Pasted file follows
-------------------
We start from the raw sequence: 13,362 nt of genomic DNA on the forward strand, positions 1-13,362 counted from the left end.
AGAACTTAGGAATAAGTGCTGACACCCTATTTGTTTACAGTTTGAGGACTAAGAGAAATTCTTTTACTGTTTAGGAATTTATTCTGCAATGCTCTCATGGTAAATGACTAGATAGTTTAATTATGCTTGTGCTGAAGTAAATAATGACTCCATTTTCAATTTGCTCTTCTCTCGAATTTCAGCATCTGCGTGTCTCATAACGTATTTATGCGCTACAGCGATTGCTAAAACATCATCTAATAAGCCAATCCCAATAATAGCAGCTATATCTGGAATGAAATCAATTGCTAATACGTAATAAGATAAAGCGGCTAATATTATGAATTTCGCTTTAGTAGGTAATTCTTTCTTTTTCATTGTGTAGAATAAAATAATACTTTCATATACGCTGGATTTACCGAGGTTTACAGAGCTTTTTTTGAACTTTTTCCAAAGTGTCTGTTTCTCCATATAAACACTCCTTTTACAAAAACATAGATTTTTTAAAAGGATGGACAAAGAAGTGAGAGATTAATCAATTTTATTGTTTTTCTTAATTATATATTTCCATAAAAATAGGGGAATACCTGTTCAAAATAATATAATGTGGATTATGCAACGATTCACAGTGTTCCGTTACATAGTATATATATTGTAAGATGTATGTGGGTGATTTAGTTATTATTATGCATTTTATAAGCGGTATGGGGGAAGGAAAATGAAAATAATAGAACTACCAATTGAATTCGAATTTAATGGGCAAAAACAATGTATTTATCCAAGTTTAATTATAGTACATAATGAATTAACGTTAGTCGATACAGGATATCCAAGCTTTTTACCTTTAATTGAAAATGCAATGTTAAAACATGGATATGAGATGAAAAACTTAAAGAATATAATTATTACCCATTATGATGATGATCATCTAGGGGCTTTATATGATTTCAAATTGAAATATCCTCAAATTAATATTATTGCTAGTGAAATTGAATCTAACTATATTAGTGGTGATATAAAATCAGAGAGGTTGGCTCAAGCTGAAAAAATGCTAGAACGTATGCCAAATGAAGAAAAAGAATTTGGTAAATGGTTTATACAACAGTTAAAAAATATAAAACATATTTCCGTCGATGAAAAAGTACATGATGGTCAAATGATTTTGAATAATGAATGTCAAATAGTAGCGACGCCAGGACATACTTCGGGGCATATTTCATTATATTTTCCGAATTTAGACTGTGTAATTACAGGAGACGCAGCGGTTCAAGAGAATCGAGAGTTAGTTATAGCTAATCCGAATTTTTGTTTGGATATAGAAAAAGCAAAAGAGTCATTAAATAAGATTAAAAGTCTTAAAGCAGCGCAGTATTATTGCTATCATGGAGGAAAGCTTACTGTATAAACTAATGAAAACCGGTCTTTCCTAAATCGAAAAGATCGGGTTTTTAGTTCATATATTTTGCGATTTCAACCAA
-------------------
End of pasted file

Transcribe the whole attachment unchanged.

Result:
We start from the raw sequence: 13,362 nt of genomic DNA on the forward strand, positions 1-13,362 counted from the left end.
AGAACTTAGGAATAAGTGCTGACACCCTATTTGTTTACAGTTTGAGGACTAAGAGAAATTCTTTTACTGTTTAGGAATTTATTCTGCAATGCTCTCATGGTAAATGACTAGATAGTTTAATTATGCTTGTGCTGAAGTAAATAATGACTCCATTTTCAATTTGCTCTTCTCTCGAATTTCAGCATCTGCGTGTCTCATAACGTATTTATGCGCTACAGCGATTGCTAAAACATCATCTAATAAGCCAATCCCAATAATAGCAGCTATATCTGGAATGAAATCAATTGCTAATACGTAATAAGATAAAGCGGCTAATATTATGAATTTCGCTTTAGTAGGTAATTCTTTCTTTTTCATTGTGTAGAATAAAATAATACTTTCATATACGCTGGATTTACCGAGGTTTACAGAGCTTTTTTTGAACTTTTTCCAAAGTGTCTGTTTCTCCATATAAACACTCCTTTTACAAAAACATAGATTTTTTAAAAGGATGGACAAAGAAGTGAGAGATTAATCAATTTTATTGTTTTTCTTAATTATATATTTCCATAAAAATAGGGGAATACCTGTTCAAAATAATATAATGTGGATTATGCAACGATTCACAGTGTTCCGTTACATAGTATATATATTGTAAGATGTATGTGGGTGATTTAGTTATTATTATGCATTTTATAAGCGGTATGGGGGAAGGAAAATGAAAATAATAGAACTACCAATTGAATTCGAATTTAATGGGCAAAAACAATGTATTTATCCAAGTTTAATTATAGTACATAATGAATTAACGTTAGTCGATACAGGATATCCAAGCTTTTTACCTTTAATTGAAAATGCAATGTTAAAACATGGATATGAGATGAAAAACTTAAAGAATATAATTATTACCCATTATGATGATGATCATCTAGGGGCTTTATATGATTTCAAATTGAAATATCCTCAAATTAATATTATTGCTAGTGAAATTGAATCTAACTATATTAGTGGTGATATAAAATCAGAGAGGTTGGCTCAAGCTGAAAAAATGCTAGAACGTATGCCAAATGAAGAAAAAGAATTTGGTAAATGGTTTATACAACAGTTAAAAAATATAAAACATATTTCCGTCGATGAAAAAGTACATGATGGTCAAATGATTTTGAATAATGAATGTCAAATAGTAGCGACGCCAGGACATACTTCGGGGCATATTTCATTATATTTTCCGAATTTAGACTGTGTAATTACAGGAGACGCAGCGGTTCAAGAGAATCGAGAGTTAGTTATAGCTAATCCGAATTTTTGTTTGGATATAGAAAAAGCAAAAGAGTCATTAAATAAGATTAAAAGTCTTAAAGCAGCGCAGTATTATTGCTATCATGGAGGAAAGCTTACTGTATAAACTAATGAAAACCGGTCTTTCCTAAATCGAAAAGATCGGGTTTTTAGTTCATATATTTTGCGATTTCAACCAA